- 'D' Company (Punjabi Mussalmen) - Dimapur - "the Manipur Road" guarding petrol and lubricant stores.

On 20th August the Brigadier commanding the Base Sub Area in the Imphal-Dimapur area wrote of his concern over the strength of the 'weak' 'D' Company guarding petrol and lubricant stores on the Manipur Road.  The company had arrived in the area on 4th August and has since lost a third of its original strength of 79 men to sickness.  Only three men had not suffered malarial fever in the preceding three months.  The sick were evacuated to hospital in India and when fit were discharged to the Burma Frontier Force Camp at Hoshiarpur and thus did not return to the Company.  No replacements or reinforcements had been received.  The concerned Brigadier recommended the Company be relieved as soon as possible.

On 6th September the Major-General in command of H.Q. 202 Line of Communication Area proposed that the Battalion Headquarters was not required in Shilong.  The companies of the Battalion were operating virtually as independent garrison companies and thus the Battalion Headquarters had a purely administrative role and was therefore superfluous.  It was recommended that Battalion headquarters be sent to the Burma Frontier Force centre at Hoshiarpur.  It was also recognised that there were no troops available to relieve the three companies so that they too might be sent to Hoshiarpur, no matter how preferable this might be.

Lt. Colonel Cook left Shillong on one month's war leave on 25th September.  Major A.Smith joined the Battalion on 19th September and took over as Commanding Officer in Cook's absence.[35]

Sometime in late 1942 the Battalion completed the move to Hoshiarpur.  By this time plans for the reorganisation of the Burma Army had been made and the Kokine Garrison Battalion was earmarked to become the 2nd Garrison Battalion, part of the newly formed Burma Regiment.  On 27th September the Battalion was described as formed and ready and awaiting reformation.  Although the date given for the reorganisation was 1st October 1942 it appears to have taken until 1st July 1943 before the reorganisation was sanctioned officially.[36]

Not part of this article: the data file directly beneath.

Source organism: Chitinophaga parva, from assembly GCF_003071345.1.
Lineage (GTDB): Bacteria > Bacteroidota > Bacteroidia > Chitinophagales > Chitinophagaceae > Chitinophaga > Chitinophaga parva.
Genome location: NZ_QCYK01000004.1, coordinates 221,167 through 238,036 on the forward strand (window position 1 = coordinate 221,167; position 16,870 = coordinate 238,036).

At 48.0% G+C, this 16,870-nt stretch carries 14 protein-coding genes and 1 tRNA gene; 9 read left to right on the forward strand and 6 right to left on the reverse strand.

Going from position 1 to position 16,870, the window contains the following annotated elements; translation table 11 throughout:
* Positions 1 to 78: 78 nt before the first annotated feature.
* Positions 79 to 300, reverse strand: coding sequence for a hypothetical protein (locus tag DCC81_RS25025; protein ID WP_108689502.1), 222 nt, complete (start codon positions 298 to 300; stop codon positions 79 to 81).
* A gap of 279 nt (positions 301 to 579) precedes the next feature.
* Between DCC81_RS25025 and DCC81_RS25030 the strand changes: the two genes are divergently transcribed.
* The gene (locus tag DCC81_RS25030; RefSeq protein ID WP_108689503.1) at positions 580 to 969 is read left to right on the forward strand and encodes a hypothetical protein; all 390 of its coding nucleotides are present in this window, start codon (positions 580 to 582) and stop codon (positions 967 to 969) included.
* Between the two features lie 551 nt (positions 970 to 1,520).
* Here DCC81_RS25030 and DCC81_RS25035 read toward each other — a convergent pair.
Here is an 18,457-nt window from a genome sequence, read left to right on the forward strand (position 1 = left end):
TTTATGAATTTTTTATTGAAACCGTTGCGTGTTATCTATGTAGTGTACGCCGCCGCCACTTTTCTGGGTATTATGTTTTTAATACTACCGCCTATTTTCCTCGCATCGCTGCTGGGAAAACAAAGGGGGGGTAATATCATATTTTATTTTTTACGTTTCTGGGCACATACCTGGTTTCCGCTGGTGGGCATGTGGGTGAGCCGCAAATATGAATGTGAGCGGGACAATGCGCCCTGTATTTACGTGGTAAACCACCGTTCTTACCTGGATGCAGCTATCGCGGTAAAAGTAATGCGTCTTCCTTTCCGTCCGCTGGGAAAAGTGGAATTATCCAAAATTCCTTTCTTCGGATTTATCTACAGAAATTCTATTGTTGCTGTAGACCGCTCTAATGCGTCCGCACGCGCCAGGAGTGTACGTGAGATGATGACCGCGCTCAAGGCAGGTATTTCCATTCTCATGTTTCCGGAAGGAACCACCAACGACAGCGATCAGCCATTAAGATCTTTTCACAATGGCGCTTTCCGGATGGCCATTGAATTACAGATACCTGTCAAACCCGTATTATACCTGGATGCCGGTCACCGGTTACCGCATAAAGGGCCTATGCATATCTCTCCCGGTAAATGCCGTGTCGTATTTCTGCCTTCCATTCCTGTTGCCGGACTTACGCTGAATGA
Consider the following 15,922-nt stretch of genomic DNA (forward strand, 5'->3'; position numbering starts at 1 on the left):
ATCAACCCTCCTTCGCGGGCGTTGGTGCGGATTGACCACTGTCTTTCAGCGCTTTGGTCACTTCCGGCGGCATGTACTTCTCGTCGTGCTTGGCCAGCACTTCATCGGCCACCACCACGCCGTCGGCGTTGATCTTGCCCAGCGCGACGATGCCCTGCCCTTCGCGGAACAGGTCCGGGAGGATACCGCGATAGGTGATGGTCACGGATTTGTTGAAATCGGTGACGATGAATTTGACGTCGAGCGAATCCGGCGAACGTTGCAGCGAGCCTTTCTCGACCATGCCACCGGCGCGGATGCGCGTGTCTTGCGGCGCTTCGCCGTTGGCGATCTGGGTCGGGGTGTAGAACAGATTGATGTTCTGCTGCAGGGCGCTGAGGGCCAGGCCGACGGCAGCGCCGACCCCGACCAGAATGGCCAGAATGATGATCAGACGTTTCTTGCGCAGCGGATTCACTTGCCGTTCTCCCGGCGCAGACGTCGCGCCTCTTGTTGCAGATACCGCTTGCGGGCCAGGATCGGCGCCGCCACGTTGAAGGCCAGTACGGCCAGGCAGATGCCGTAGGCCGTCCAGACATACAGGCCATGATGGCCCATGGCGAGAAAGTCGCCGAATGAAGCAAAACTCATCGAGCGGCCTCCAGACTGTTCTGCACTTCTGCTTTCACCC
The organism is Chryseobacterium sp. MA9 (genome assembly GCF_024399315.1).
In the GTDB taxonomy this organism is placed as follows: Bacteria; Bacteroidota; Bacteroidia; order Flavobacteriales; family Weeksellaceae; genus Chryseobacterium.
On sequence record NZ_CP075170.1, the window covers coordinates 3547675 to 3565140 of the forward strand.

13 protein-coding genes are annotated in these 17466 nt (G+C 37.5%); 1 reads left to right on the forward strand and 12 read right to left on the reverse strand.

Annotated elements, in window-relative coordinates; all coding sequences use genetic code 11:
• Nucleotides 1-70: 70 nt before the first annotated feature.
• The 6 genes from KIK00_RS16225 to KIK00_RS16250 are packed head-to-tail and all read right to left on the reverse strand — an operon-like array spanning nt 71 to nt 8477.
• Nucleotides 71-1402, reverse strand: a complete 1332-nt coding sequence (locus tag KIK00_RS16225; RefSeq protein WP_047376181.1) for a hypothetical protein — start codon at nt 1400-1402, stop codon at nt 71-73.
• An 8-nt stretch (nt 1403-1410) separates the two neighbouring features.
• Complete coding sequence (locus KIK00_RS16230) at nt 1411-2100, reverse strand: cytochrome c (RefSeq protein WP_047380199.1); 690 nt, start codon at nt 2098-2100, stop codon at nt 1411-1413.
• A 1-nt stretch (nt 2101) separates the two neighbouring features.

17 November 2017



[1] “History of the Chin Hills Battalion Military Police”, 1894-1953, Mss Eur E250  

[2] “Burma Frontier Force”, WO 106/3673

[3] WO 203/5694

[4] www.newspapers.com

[5] Robert Cook, born, 11th November 1893.  As a Trooper, served with C Squadron, 1/2nd Surrey Yeomanry in the United Kingdom, Gallipoli, Egypt and the Western Front, 1914 to March 1905.  Served in ranks, 3 years, 245 days, mobilised with the Territorial Force from the Indian Army Reserve of Officers, 1914 to 28th May 1918.  Served at Gallipoli, May 1915 to January 1916; Egypt, January 1916 to 18th March 1916; France and Belgium, March 1916 to November 1917.  Commissioned as 2nd Lt., Indian Army Reserve of Officers, 29th May 1918.  Served with the 2nd Battalion, 8th Rajputs, 4th October 1918.  Served with the 2nd Battalion, 66th Punjabis in India and Mesopotamia, from 11th May 1919.  Promoted to Lieutenant, 29th May 1919.  Appointed to the Indian Army as 2nd Lt., 18th September 1919, with seniority from 1st March 1919.  Promoted to Lieutenant, 20th December 1919.  Served Waziristan, 1922-23.  Attached to the 15th Punjab Regiment, 20th January 1922.  R.T.O. (Regimental Training Officer), 6th November 1922 to 31st March 1924.  Promoted to Captain, 20th December 1924.  Served with the Chin Hills Battalion, Burma Military Police, 1926 to April 1905.  Served Burma (Saya San Rebellion), 1930-32.  Served as Staff Captain, Indian Army, Rangoon Brigade Area, 12th July 1931 to 30th June 1934.  Mentioned in Despatches for distinguished service in Burma, as Staff Captain, Rangoon Brigade Area, gazetted, 20th December 1932.  Promoted to Brevet Major, 1st July 1934.  Commandant, the Southern Shan States Battalion, Burma Frontier Force, 3rd July 1934 to 23rd May 1940.  Promoted to substantive Major, 20th December 1936.  As Major, appointed Commandant, the Kokine Battalion, Burma Frontier Force, 23rd May 1940 (battalion may not have formed until November 1940).  Evacuated from Rangoon with Indian elements of the Kokine Battalion, BFF, and F.F.7, 7th March 1942.  Described as Lt. Colonel, Rangoon Battalion, Burma Military Police, in command of a camp at Elephant Falls, near Shillong, India, March 1942.  Officer Commanding, Elephant Falls Camp, Shillong, India where elements of the Kokine Battalion, F.F.7 and Burma Military Police were gathered.  Commanding Officer of the newly organised Kokine Garrison Battalion, Burma Frontier Force from 20th April 1942.  Died, 1st January 1984 ("War Services of British and Indian Officers of the Indian Army 1941", Savannah (2004); Ancestry.co.uk; “Distinctly I Remember”, H. Braund, Wren (1972); British Army List; Indian Army List; Indian Army List 1921; IOR L/WS/1/1313; WO 203/5694; ; War Diary of the Kokine Garrison Battalion, WO 172/691; IWM Interview, IWM Collections).